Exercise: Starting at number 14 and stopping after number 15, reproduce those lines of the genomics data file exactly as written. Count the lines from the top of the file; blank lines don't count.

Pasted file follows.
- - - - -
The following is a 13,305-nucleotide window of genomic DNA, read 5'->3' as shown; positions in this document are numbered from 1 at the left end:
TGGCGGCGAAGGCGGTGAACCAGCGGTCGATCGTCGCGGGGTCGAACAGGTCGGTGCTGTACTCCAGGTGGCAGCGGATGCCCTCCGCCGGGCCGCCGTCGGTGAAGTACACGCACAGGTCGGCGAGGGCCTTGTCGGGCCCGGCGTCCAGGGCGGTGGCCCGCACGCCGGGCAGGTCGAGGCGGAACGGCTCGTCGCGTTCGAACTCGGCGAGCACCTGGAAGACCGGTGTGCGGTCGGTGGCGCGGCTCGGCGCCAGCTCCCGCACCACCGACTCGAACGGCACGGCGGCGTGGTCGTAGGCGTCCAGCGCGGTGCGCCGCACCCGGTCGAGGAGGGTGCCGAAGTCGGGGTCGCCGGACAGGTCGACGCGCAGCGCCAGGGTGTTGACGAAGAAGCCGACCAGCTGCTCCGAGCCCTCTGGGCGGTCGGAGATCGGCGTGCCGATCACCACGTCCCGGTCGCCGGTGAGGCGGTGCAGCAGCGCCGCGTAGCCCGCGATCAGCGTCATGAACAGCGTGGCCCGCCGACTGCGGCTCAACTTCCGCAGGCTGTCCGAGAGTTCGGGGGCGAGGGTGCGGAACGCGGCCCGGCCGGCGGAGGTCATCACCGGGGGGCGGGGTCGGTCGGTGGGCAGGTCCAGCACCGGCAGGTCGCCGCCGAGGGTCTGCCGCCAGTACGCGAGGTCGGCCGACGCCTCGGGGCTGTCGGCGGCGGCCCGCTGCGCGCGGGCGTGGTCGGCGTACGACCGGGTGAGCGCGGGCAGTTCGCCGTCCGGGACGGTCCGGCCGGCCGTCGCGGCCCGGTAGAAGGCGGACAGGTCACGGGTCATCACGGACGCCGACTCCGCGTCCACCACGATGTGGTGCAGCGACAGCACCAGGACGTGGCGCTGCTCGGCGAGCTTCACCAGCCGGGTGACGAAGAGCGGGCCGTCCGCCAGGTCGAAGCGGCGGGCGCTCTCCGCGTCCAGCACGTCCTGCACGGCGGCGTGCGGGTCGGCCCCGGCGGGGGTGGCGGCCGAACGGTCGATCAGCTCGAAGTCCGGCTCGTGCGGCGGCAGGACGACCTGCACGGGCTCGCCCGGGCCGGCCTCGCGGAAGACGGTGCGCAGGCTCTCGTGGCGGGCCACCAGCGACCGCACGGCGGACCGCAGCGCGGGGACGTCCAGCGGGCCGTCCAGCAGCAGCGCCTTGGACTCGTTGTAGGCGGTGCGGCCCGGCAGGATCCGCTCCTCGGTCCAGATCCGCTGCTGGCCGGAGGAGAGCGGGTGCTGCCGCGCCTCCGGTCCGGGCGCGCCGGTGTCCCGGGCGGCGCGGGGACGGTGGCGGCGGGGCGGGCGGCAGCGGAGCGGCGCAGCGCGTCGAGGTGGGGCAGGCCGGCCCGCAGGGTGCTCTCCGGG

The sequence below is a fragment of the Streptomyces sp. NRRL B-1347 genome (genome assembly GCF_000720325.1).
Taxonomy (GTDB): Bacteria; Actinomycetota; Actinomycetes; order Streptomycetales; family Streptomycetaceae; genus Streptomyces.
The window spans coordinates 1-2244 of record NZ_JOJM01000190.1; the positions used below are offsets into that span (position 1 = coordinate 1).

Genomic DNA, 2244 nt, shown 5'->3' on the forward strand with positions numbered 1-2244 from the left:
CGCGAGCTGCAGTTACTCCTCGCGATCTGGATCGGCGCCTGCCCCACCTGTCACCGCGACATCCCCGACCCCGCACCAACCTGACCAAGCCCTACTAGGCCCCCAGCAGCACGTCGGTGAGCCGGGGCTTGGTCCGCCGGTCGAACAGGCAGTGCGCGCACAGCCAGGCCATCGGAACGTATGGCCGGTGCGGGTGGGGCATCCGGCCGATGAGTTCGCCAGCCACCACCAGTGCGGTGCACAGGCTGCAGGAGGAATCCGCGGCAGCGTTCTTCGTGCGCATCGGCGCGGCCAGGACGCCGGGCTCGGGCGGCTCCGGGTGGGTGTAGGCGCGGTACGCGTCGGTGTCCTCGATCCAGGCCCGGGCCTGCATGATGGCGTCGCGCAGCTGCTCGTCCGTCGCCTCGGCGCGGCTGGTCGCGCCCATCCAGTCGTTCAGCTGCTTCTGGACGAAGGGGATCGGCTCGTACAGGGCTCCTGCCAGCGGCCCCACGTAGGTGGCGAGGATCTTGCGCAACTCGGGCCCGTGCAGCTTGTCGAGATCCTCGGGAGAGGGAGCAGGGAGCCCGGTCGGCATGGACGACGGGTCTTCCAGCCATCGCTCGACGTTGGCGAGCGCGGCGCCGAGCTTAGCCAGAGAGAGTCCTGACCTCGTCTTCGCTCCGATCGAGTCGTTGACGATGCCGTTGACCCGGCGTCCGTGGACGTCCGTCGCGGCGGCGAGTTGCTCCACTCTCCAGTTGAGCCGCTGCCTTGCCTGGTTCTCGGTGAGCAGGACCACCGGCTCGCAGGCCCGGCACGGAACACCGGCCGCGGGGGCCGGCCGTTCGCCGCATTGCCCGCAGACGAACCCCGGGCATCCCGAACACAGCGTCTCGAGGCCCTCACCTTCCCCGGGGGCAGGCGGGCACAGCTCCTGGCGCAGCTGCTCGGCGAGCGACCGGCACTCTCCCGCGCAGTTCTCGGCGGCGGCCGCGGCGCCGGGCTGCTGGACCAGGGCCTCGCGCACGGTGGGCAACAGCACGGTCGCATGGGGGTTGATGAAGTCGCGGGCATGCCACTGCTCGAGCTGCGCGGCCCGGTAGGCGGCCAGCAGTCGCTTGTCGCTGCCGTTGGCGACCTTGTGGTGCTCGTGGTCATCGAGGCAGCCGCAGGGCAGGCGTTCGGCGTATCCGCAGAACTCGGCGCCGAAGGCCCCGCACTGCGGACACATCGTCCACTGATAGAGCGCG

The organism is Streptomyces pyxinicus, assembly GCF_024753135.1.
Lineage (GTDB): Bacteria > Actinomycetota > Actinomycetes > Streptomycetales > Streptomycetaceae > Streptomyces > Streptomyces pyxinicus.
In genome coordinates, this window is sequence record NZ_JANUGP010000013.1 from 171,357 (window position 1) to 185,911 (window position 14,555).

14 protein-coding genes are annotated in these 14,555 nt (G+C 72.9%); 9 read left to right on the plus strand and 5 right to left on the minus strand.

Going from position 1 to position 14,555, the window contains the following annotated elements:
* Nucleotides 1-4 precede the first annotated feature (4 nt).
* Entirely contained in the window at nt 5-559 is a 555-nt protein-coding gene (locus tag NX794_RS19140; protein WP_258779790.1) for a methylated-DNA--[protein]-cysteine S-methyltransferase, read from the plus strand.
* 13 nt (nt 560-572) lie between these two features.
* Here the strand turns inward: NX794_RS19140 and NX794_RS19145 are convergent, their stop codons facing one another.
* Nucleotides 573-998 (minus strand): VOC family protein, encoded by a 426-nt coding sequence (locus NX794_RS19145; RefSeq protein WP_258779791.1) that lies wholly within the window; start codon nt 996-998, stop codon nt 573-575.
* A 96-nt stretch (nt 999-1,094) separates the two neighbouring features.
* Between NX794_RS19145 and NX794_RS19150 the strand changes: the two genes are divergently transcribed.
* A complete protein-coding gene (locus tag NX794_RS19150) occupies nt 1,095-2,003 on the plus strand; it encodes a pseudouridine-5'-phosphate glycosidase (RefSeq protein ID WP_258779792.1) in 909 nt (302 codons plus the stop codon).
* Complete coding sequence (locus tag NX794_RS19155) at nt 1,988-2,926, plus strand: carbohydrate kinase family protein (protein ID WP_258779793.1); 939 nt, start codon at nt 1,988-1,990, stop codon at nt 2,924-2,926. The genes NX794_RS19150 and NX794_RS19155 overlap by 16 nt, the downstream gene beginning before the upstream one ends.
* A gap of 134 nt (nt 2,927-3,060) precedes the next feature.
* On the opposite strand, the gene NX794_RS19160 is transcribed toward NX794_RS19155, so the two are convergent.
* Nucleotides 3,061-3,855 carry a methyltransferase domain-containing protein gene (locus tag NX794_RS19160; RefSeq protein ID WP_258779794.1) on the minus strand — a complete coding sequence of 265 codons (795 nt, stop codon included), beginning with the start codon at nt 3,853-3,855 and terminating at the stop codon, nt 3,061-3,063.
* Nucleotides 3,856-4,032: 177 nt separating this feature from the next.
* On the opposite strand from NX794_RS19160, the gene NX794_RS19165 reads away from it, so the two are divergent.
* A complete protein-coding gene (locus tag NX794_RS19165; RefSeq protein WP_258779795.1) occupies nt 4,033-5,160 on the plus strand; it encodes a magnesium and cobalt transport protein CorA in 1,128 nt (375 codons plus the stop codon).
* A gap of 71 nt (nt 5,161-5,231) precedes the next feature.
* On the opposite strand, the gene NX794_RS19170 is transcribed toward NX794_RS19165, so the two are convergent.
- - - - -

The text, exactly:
* Entirely contained in the window at nt 5-559 is a 555-nt protein-coding gene (locus tag NX794_RS19140; protein WP_258779790.1) for a methylated-DNA--[protein]-cysteine S-methyltransferase, read from the plus strand.
* 13 nt (nt 560-572) lie between these two features.